So saying, she muses:

“Oh! mad to possess me this dvija has lost his senses. He’ll upset the boat and drown. He’s desperate, his heart’s pierced by desire’s five arrows; He’s unstoppable.”

Then the girl tells the sage:

“Great one, be patient till we reach the other bank.” Suta said Parashara heeded her well-meant advice. Her hand he left and sat quiet. But reaching the other side, the sage, desire-tormented, seized Matsyagandha again for intercourse. Quivering, annoyed, she spoke to the sage before her: “O best of sages! My body stinks. Can’t you sense it? Making love ought to delight both equally.” As she spoke, in a flash she turned fragrant-for-a-yojana, Yojanagandha, lovely, beautiful. Making his beloved musk-fragrant, enchanting, the sage, desire-tormented, seized her right hand. Then auspicious Satyavati told the sage bent on coitus, “From the bank, all people and my father can see us. It is daylight. Such beastly conduct doesn’t please me. It disgusts me. Hence, O best of sages, wait till nightfall. Coitus is prescribed for men only at night, not in the daytime. In daylight it’s grievous sin; if seen, brings great disrepute. Grant this desire of mine, wise one.” Finding her words proper, the generous sage at once shrouded all in the mist by his powers. As the mist arose deep darkness shrouded the bank. Then the desirable woman spoke to the sage in dulcet tones: “I’m a virgin, O tiger among twice-born. Enjoying me, you’ll depart where you will. But infallible is your seed, O Brahmin. What of me? If today I’m pregnant, what shall I tell my father? When enjoying me, you leave, what shall I do? Tell me!” Parashara said, “Beloved, today having delighted me, you shall again be virgin. Yet, woman, if you fear, ask what boon you will.” Satyavati said, “Best of twice-born, ever you honour others. Act that neither my father nor anyone knows anything. Act that my virgin status isn’t ruined. May your son be like you, wondrously gifted. May my body be forever fragrant; May my youth be forever fresh, ever new.”

Assuring Kali of her son’s fame as an arranger of the Vedas and author of the Puranas, Parashara swoops upon the consenting maiden. Having sated himself, the sage bathes in the dark waters of Yamuna and leaves, never to have any contact with her again.

This fisher-girl’s striking character emerges from this interaction. Though she has but just reached puberty, a sage, howsoever famous, does not overawe her. Instead, she reads him quite a lesson in propriety, resisting his advances with remarkable presence of mind. Noticing his violent passion, she takes care not to refuse him outright, lest in forcing her he should capsize the boat. She buys time till they have crossed, hoping his passion will have cooled by then. Reaching near the other shore, she voices her irritation and disgust at his animal lust and draws attention to her own repulsive body-odour more than once. With maturity and frankness that astonishes us even in the twenty-first century, she points out that coitus ought to be mutually enjoyable. Even after becoming musk-fragrant, she does not give in, objecting to beastly coupling in daylight in public. Once again, the sage bows to the logic of her arguments and raises a screen of mist.

Yet Kali still does not give in and raises the ultimate objection: what will her status be when he has deflowered her and departed? No one will point a finger at the high caste sage, but what about her? With a maturity that is astounding for an uneducated pubescent girl, she harbours no illusions that the sage might wed her. Hence, she obtains assurances of regaining her virgin status and of the fame of her illegitimate offspring. Only after these practical aspects have been taken care of does she allow the eternal feminine to come forward, desiring to remain forever young, forever fragrant – a gift that was Helen’s, and one that women of all times, everywhere, have craved. The Mahabharata version provides a fascinating glimpse into the feminine psyche:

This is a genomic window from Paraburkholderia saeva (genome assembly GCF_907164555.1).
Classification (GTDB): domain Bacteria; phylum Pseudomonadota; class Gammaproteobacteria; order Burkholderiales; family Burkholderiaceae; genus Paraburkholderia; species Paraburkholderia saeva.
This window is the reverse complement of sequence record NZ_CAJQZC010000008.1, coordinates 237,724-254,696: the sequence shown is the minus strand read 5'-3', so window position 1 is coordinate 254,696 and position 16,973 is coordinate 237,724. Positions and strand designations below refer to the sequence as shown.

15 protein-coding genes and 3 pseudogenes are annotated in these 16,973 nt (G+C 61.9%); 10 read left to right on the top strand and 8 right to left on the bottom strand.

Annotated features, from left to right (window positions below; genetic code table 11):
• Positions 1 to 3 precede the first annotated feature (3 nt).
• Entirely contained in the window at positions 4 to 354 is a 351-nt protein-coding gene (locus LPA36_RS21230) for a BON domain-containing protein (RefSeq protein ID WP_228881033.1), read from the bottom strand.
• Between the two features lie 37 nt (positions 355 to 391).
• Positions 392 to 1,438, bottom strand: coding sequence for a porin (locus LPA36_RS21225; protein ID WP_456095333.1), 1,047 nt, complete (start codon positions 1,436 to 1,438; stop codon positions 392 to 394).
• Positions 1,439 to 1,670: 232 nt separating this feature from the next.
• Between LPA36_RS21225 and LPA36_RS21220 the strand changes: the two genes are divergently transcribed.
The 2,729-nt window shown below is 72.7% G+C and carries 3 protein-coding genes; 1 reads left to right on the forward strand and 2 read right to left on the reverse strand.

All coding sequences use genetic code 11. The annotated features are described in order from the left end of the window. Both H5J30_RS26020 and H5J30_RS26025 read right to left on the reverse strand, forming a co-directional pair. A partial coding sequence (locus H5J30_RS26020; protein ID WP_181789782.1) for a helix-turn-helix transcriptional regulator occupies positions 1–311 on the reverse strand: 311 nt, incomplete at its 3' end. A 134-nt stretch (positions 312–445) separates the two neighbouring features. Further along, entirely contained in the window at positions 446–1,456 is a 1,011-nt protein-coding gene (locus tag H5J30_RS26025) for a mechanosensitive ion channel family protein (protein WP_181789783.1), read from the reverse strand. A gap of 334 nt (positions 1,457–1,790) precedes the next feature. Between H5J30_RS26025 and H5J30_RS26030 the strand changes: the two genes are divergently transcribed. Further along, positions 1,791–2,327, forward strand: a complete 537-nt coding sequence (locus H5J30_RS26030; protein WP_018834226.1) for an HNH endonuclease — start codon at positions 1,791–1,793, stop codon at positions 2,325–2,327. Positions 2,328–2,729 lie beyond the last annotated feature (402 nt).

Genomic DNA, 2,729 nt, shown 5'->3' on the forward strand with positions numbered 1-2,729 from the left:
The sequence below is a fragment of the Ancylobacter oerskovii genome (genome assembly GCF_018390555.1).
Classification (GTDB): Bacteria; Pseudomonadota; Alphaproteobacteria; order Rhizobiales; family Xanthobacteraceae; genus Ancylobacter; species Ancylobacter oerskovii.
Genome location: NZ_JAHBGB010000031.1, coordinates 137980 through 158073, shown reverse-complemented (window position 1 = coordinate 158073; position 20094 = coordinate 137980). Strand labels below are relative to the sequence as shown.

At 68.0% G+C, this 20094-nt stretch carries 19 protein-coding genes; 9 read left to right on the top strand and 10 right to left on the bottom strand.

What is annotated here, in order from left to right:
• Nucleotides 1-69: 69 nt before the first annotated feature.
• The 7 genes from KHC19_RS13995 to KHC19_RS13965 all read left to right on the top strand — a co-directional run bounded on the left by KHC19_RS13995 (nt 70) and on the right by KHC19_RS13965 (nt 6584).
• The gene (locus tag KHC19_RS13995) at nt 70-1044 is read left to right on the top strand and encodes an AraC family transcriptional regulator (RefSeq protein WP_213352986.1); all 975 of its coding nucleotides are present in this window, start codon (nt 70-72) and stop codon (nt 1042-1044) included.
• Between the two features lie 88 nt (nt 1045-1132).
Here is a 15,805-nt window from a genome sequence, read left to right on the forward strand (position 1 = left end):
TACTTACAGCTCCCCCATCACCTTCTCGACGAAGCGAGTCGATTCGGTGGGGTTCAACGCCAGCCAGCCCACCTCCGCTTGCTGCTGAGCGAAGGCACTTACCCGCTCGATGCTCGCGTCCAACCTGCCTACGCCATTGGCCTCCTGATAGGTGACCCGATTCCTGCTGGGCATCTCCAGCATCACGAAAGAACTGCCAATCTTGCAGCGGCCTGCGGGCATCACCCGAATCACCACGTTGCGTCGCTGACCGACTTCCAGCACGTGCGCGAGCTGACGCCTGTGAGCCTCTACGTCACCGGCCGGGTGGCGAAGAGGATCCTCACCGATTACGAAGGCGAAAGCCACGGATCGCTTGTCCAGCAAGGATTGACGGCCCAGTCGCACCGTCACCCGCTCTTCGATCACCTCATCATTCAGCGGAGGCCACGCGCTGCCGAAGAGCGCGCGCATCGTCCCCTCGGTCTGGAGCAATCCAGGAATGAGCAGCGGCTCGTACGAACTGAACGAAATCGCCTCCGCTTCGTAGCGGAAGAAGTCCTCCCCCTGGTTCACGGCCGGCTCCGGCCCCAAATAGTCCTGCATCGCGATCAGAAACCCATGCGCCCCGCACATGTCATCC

And she, ecstatic with her boon, Conceived the same day From her intercourse with Parashara. 3

Matsyagandha is careful to tell the sage that, being ruled by her father, she is not at liberty to respond to Parashara’s demand. When she then breaks away from this, to assert her independence of action, she achieves that “one-in-her selfness”4 that is unique to the virgin. After intercourse, she does not become dependent on Parashara, by clinging to him or insisting that the moment be made eternity through formalised marriage. The purpose of the encounter fulfilled, both break off without any lingering backward glances or mushy sentimentality. No romantic hope is expressed of meeting again, no guilt, not even any anguished query about the child to be born. Modern-day women could well wish that they were half as confident, clear-headed and assertive of their desires and goals as Satyavati.

Satyavati goes on to take Hastinapura, and its king Shantanu, by storm. When a love-struck Shantanu asks her to marry him, she once again displays her characteristic far-sightedness by insisting that she will agree to the wedding only if her progeny succeed to the throne. Thus she manoeuvres the crown prince Bhishma out of the reckoning. When fate plays her false and both her sons die childless, she first asks Bhishma to do his duty as stepbrother and sire sons on the widows by levirate (niyoga). Because of his vow of celibacy – ironically the fruit of her own stipulation that her children must not have any rival claimants to the throne – he refuses. Now she ensures that it is her blood that will run through the ruling line of Hastinapura by forcing her princely son Vichitravirya’s widows to be impregnated by the son of her union with Parashara, the illegitimate, mixed-caste Vyasa. As the stepbrother of Vichitravirya, he has the social sanction to beget children on the widowed princesses. The offspring, Dhritarashtra and Pandu carry no part of the lunar dynasty’s blood in them. With her low-caste birth, Satyavati does not suffer from high-caste hesitations in bringing her illegitimate son into the limelight. Rather, she makes him the decisive factor in the fortunes of Hastinapura, rivalling the shadowy authority of Bhishma, who is instead ruled by her. Her disregard of social opprobrium stands out all the more when we find that her royal granddaughter-in-law Kunti does not dare emulate her in acknowledging her illegitimate son Karna. Satyavati turns the renowned Chandravamsha, the lunar dynasty, into the lineage of a dasa maiden and brings about a fascinating reversal in pauranic history.